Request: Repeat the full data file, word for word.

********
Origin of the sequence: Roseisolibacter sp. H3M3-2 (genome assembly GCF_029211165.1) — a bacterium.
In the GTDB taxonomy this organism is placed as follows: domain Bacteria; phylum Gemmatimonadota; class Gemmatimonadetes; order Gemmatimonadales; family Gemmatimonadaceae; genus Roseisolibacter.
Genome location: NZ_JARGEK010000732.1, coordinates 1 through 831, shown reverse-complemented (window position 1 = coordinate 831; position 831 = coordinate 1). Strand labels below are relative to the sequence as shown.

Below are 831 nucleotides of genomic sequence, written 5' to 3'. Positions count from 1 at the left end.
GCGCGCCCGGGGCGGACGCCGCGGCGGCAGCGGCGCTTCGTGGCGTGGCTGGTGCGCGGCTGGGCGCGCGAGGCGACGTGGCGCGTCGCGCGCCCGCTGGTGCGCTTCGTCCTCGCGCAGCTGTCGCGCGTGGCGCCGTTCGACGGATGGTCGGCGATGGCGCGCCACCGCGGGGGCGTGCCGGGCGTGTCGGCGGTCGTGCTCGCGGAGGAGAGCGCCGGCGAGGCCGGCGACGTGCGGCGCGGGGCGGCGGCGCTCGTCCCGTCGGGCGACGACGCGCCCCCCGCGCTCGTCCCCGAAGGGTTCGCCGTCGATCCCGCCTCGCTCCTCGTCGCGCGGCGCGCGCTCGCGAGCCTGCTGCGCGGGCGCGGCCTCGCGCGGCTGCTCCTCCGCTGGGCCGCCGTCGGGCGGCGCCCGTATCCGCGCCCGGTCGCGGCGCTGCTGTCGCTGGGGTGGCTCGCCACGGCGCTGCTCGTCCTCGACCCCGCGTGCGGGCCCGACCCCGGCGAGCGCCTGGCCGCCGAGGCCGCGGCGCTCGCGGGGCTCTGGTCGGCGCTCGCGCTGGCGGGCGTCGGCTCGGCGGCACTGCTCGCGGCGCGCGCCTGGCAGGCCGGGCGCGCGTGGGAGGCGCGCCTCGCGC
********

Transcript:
Origin of the sequence: Roseisolibacter sp. H3M3-2 (genome assembly GCF_029211165.1) — a bacterium.
In the GTDB taxonomy this organism is placed as follows: domain Bacteria; phylum Gemmatimonadota; class Gemmatimonadetes; order Gemmatimonadales; family Gemmatimonadaceae; genus Roseisolibacter.
Genome location: NZ_JARGEK010000732.1, coordinates 1 through 831, shown reverse-complemented (window position 1 = coordinate 831; position 831 = coordinate 1). Strand labels below are relative to the sequence as shown.

Below are 831 nucleotides of genomic sequence, written 5' to 3'. Positions count from 1 at the left end.
GCGCGCCCGGGGCGGACGCCGCGGCGGCAGCGGCGCTTCGTGGCGTGGCTGGTGCGCGGCTGGGCGCGCGAGGCGACGTGGCGCGTCGCGCGCCCGCTGGTGCGCTTCGTCCTCGCGCAGCTGTCGCGCGTGGCGCCGTTCGACGGATGGTCGGCGATGGCGCGCCACCGCGGGGGCGTGCCGGGCGTGTCGGCGGTCGTGCTCGCGGAGGAGAGCGCCGGCGAGGCCGGCGACGTGCGGCGCGGGGCGGCGGCGCTCGTCCCGTCGGGCGACGACGCGCCCCCCGCGCTCGTCCCCGAAGGGTTCGCCGTCGATCCCGCCTCGCTCCTCGTCGCGCGGCGCGCGCTCGCGAGCCTGCTGCGCGGGCGCGGCCTCGCGCGGCTGCTCCTCCGCTGGGCCGCCGTCGGGCGGCGCCCGTATCCGCGCCCGGTCGCGGCGCTGCTGTCGCTGGGGTGGCTCGCCACGGCGCTGCTCGTCCTCGACCCCGCGTGCGGGCCCGACCCCGGCGAGCGCCTGGCCGCCGAGGCCGCGGCGCTCGCGGGGCTCTGGTCGGCGCTCGCGCTGGCGGGCGTCGGCTCGGCGGCACTGCTCGCGGCGCGCGCCTGGCAGGCCGGGCGCGCGTGGGAGGCGCGCCTCGCGC